If you’re wondering what’s in those tiny yellow lupine grains which we enjoy crunching during evening times, read on and have a look at a bunch of useful information: In fact, lupine grains are considered an excellent type of pulses which is rich in proteins (similar in their composition to those of soybeans) and in fibres as well (particularly, soluble fibres) and these make such food useful for the bowel movement and thus help protect against colon cancer. Lupine grains also contain a moderate proportion of slowly absorbed complex carbohydrates in addition to unsaturated fats (beneficial to the heart and vessels) and omega-3 and omega-6. On the other hand, lupine grains are free from gluten; they are also an important source of vitamins (mainly vitamin C, vitamin B1 and folic acid), and of a number of minerals such as manganese, calcium, magnesium, zinc, iron, phosphorus and copper. We should note as well that lupine grains are rich in phytosterols which help improve the level of cholesterol in the blood and thus are beneficial to the cardiovascular health.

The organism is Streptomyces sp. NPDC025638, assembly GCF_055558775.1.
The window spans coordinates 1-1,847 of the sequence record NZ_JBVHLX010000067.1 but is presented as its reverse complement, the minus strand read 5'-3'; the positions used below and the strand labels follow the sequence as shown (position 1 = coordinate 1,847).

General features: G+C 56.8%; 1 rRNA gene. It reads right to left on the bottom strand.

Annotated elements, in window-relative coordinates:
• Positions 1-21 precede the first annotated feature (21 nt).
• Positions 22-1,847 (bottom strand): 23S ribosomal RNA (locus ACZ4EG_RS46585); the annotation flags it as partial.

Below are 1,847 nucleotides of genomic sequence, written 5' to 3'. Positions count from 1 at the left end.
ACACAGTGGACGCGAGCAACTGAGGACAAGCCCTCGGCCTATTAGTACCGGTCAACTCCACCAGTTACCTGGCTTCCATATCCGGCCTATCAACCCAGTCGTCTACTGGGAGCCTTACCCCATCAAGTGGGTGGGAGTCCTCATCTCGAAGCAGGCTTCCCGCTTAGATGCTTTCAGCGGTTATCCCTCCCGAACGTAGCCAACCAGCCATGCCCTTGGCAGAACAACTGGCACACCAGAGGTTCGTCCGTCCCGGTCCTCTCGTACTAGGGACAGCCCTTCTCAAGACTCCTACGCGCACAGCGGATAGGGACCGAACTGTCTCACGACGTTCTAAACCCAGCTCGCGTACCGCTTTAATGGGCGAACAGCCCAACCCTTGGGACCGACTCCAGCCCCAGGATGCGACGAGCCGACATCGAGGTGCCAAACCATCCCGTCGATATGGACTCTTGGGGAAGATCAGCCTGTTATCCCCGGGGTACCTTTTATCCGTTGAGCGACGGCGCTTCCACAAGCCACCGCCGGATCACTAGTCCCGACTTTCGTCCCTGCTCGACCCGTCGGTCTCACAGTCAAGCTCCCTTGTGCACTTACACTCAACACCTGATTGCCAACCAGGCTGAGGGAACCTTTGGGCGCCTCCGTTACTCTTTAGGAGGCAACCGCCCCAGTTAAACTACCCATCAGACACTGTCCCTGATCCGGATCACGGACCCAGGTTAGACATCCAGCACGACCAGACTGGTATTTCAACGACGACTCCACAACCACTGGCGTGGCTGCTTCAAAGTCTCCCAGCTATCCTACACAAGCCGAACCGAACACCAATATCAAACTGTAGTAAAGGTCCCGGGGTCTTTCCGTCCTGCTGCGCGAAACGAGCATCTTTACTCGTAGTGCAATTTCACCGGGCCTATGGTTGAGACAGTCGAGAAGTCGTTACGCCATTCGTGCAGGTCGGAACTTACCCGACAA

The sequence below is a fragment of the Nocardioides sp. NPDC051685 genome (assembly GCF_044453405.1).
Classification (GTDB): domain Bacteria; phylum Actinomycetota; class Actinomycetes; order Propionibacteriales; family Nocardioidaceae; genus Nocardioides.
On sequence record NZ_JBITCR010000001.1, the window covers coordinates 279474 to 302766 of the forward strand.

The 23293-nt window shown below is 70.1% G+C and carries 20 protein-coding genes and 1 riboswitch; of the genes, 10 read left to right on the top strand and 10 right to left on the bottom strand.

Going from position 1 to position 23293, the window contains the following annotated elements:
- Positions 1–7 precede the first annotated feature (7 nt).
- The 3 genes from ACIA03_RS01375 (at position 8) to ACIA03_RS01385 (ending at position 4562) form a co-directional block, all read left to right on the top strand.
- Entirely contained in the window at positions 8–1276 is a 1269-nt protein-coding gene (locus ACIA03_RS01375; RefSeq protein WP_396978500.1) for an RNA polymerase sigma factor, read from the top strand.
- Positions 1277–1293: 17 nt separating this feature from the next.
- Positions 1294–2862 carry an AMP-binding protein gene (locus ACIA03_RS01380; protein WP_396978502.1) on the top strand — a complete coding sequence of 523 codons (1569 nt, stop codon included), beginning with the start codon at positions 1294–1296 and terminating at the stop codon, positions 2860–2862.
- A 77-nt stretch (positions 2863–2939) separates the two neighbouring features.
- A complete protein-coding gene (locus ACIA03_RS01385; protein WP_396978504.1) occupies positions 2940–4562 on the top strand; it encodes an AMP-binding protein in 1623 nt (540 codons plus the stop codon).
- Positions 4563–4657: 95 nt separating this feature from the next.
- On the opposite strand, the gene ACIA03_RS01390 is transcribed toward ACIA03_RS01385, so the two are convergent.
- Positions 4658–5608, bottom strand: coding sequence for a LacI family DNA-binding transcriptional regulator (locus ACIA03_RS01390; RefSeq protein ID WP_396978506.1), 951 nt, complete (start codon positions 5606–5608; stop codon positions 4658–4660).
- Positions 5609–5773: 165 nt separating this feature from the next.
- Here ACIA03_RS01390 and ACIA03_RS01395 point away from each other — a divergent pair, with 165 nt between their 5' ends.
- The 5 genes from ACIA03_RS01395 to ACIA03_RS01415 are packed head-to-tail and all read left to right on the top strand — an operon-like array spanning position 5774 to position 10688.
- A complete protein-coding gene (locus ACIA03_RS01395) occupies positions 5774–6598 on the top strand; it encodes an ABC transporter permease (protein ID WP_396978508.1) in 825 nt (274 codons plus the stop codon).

As we have said earlier, lupine grains are also good as appetite suppressants. This is due to the fact that they are characterized by their high content of proteins and fibres, thus boosting the sensation of satiety and eliminating the need to repetitive nibbling which brings us a large amount of useless calories. This being said, it is obvious that lupine grains help us alleviate our weight in an apparent and desirable manner.
100 grams of boiled lupine grains contain the following:
– 119 calories
– 15.57 grams of proteins
– 9.88 grams of carbohydrates
– 2.8 grams of fibres
– 2.92 grams of fat